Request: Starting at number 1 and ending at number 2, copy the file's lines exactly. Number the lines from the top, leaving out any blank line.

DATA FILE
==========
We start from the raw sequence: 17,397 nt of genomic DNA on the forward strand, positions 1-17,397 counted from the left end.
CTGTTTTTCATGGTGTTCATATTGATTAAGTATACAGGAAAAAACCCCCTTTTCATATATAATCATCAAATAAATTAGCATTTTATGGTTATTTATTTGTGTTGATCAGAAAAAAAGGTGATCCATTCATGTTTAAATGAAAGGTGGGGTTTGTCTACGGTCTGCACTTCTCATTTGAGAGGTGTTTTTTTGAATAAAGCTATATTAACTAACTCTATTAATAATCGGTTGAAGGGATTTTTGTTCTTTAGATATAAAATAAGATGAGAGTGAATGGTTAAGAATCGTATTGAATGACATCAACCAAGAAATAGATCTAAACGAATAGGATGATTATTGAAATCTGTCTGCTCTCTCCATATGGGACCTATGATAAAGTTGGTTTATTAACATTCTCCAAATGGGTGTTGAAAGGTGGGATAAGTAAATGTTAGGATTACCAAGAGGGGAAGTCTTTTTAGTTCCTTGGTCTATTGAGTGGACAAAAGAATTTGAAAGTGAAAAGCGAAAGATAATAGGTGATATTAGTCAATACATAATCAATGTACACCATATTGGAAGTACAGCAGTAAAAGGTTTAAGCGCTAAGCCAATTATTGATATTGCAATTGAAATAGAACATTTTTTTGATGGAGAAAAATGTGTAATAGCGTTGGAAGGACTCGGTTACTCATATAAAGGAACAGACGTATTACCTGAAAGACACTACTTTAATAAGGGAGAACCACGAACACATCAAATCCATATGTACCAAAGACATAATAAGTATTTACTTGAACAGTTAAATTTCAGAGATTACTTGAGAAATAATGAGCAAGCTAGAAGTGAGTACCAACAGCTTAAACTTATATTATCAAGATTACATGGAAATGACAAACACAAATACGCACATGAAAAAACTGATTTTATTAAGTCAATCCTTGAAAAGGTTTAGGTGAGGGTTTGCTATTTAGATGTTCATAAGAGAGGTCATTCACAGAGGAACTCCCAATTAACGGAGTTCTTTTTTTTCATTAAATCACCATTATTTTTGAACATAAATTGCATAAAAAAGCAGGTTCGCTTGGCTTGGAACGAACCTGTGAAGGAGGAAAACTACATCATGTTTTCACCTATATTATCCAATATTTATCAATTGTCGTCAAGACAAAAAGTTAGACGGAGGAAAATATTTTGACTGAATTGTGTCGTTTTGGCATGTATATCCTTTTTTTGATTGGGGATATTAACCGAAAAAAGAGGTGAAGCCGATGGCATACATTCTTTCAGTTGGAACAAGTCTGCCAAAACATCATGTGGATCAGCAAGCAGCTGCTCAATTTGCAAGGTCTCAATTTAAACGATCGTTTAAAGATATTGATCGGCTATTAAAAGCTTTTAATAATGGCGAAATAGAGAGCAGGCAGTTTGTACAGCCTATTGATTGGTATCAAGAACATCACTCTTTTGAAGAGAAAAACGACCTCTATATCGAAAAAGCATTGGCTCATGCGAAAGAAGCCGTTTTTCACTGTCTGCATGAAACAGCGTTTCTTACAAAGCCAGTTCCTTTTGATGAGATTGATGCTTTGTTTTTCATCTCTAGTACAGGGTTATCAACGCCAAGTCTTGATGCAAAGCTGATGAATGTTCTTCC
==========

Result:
We start from the raw sequence: 17,397 nt of genomic DNA on the forward strand, positions 1-17,397 counted from the left end.
CTGTTTTTCATGGTGTTCATATTGATTAAGTATACAGGAAAAAACCCCCTTTTCATATATAATCATCAAATAAATTAGCATTTTATGGTTATTTATTTGTGTTGATCAGAAAAAAAGGTGATCCATTCATGTTTAAATGAAAGGTGGGGTTTGTCTACGGTCTGCACTTCTCATTTGAGAGGTGTTTTTTTGAATAAAGCTATATTAACTAACTCTATTAATAATCGGTTGAAGGGATTTTTGTTCTTTAGATATAAAATAAGATGAGAGTGAATGGTTAAGAATCGTATTGAATGACATCAACCAAGAAATAGATCTAAACGAATAGGATGATTATTGAAATCTGTCTGCTCTCTCCATATGGGACCTATGATAAAGTTGGTTTATTAACATTCTCCAAATGGGTGTTGAAAGGTGGGATAAGTAAATGTTAGGATTACCAAGAGGGGAAGTCTTTTTAGTTCCTTGGTCTATTGAGTGGACAAAAGAATTTGAAAGTGAAAAGCGAAAGATAATAGGTGATATTAGTCAATACATAATCAATGTACACCATATTGGAAGTACAGCAGTAAAAGGTTTAAGCGCTAAGCCAATTATTGATATTGCAATTGAAATAGAACATTTTTTTGATGGAGAAAAATGTGTAATAGCGTTGGAAGGACTCGGTTACTCATATAAAGGAACAGACGTATTACCTGAAAGACACTACTTTAATAAGGGAGAACCACGAACACATCAAATCCATATGTACCAAAGACATAATAAGTATTTACTTGAACAGTTAAATTTCAGAGATTACTTGAGAAATAATGAGCAAGCTAGAAGTGAGTACCAACAGCTTAAACTTATATTATCAAGATTACATGGAAATGACAAACACAAATACGCACATGAAAAAACTGATTTTATTAAGTCAATCCTTGAAAAGGTTTAGGTGAGGGTTTGCTATTTAGATGTTCATAAGAGAGGTCATTCACAGAGGAACTCCCAATTAACGGAGTTCTTTTTTTTCATTAAATCACCATTATTTTTGAACATAAATTGCATAAAAAAGCAGGTTCGCTTGGCTTGGAACGAACCTGTGAAGGAGGAAAACTACATCATGTTTTCACCTATATTATCCAATATTTATCAATTGTCGTCAAGACAAAAAGTTAGACGGAGGAAAATATTTTGACTGAATTGTGTCGTTTTGGCATGTATATCCTTTTTTTGATTGGGGATATTAACCGAAAAAAGAGGTGAAGCCGATGGCATACATTCTTTCAGTTGGAACAAGTCTGCCAAAACATCATGTGGATCAGCAAGCAGCTGCTCAATTTGCAAGGTCTCAATTTAAACGATCGTTTAAAGATATTGATCGGCTATTAAAAGCTTTTAATAATGGCGAAATAGAGAGCAGGCAGTTTGTACAGCCTATTGATTGGTATCAAGAACATCACTCTTTTGAAGAGAAAAACGACCTCTATATCGAAAAAGCATTGGCTCATGCGAAAGAAGCCGTTTTTCACTGTCTGCATGAAACAGCGTTTCTTACAAAGCCAGTTCCTTTTGATGAGATTGATGCTTTGTTTTTCATCTCTAGTACAGGGTTATCAACGCCAAGTCTTGATGCAAAGCTGATGAATGTTCTTCC